5. I hear you sister, on so many fronts. I can see my husband in George re pain (he has just had knee surgery and hoping to do an Olympic distance triathlon in November - leading to another Ironman.... somewhere). I am attempting to lose some weight but without someone telling me what to do (read spending alot of money) I won't do it. STUPID

  6. As a fellow insomniac I sympathise with you whole heartedly. Even when I manage to get some sleep my dreams are always so busy I wake up more tired than I was when I went to bed. I am also stubborn, self-opinionated and bloody minded, which means I’m incapable of accepting good advise, my own or anyone else’s. Add to this my outspokenness, my severe lack of tact, my distrust of so-called experts and my habit of questioning everything and everyone and we have one very messed up person, who is almost always in hot water. It’s not my intention to offend or upset, nor do I need to practise this dubious skill; it comes naturally, unfortunately. I’m essentially a night person, when I have more energy, am more creative, more sociable and more alive than at any other part of the ‘day’. This I hope answers all three questions; I’m my own worst enemy. One day the medical profession will accept that this is an illness of some kind, until then I suffer, not so silently and severely misunderstood.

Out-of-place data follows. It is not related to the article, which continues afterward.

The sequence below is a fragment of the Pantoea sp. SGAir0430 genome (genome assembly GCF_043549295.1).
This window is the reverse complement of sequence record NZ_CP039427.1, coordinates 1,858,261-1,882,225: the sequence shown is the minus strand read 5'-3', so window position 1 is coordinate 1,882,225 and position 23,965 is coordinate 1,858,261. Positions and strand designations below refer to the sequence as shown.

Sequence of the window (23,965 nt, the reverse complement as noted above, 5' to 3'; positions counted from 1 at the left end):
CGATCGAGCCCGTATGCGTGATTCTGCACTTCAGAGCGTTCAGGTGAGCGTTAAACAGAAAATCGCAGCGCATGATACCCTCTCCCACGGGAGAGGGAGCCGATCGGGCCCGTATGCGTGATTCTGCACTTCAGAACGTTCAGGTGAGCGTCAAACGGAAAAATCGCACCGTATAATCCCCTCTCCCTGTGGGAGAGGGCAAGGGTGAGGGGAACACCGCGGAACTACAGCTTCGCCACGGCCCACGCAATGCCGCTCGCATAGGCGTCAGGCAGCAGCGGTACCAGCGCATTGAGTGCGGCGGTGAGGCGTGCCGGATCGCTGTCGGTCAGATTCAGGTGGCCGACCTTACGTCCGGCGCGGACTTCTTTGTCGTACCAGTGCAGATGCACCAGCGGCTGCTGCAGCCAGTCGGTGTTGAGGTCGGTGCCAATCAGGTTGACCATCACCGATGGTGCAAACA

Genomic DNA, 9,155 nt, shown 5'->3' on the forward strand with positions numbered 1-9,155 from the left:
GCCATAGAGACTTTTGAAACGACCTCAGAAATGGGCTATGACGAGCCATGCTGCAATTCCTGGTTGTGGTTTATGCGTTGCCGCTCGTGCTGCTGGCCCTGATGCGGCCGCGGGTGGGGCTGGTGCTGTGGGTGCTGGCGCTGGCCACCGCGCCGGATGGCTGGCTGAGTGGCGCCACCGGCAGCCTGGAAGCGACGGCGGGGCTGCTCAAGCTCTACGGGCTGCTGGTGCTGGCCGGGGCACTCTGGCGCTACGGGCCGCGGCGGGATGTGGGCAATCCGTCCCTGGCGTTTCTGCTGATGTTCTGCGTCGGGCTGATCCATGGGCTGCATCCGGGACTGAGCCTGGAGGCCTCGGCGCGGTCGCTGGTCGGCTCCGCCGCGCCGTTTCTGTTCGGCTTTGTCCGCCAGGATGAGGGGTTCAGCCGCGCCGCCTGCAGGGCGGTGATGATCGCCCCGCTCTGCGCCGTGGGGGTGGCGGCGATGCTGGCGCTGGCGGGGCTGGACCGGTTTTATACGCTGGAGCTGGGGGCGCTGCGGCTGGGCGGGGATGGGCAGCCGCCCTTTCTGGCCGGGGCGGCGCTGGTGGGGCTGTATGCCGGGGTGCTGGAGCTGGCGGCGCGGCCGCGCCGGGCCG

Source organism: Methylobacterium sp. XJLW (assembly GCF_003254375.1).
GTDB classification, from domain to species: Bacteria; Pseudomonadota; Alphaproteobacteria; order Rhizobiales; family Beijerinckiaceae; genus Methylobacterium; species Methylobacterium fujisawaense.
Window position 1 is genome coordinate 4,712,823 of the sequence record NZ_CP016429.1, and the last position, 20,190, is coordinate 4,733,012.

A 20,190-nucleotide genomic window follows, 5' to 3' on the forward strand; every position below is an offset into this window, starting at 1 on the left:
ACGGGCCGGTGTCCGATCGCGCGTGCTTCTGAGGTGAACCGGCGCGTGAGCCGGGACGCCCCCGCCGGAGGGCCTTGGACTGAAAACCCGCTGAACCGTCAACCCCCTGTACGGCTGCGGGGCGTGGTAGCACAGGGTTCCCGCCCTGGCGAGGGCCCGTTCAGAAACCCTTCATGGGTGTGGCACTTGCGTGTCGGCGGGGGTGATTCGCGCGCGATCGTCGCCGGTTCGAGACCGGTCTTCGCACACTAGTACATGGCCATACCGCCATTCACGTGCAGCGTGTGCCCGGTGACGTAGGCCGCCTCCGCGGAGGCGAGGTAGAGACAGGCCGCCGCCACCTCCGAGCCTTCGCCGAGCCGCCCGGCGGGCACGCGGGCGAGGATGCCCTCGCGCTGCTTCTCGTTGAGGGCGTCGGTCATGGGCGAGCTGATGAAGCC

7. On a lighter note (Hey, it's what I do.), your post reminded me of Hyperbole and a Half's post today, Susan.

    Daisy = Simple Dog

    Now I need to hit they hay; it's what good for me.

  8. Susan
    I'm certainly no doctor but this is what I've deduced (first I asked God for His wisdom and this is what I discovered)...caffeine and carbonation destroy vitamin B6 which is necessary to create the lubricant which prevents your ball and sockets from grinding (pain) I have eliminated all caffeine (including chocolate ouch!) and finally began taking a B complex vitamin (didn't take any vitamin til 2 months ago)My sister had knee replacement at 52 and I didn't want to succumb to that (at 59 the knee needs to be done again)